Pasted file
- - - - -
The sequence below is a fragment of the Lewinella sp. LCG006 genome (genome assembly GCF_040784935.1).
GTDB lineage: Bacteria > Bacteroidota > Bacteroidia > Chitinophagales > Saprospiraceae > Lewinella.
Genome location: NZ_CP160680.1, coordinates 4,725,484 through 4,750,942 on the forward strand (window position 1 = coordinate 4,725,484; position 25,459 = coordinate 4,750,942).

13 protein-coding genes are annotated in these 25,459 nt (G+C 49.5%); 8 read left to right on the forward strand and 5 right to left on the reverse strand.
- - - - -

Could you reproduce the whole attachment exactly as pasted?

The sequence below is a fragment of the Lewinella sp. LCG006 genome (genome assembly GCF_040784935.1).
GTDB lineage: Bacteria > Bacteroidota > Bacteroidia > Chitinophagales > Saprospiraceae > Lewinella.
Genome location: NZ_CP160680.1, coordinates 4,725,484 through 4,750,942 on the forward strand (window position 1 = coordinate 4,725,484; position 25,459 = coordinate 4,750,942).

13 protein-coding genes are annotated in these 25,459 nt (G+C 49.5%); 8 read left to right on the forward strand and 5 right to left on the reverse strand.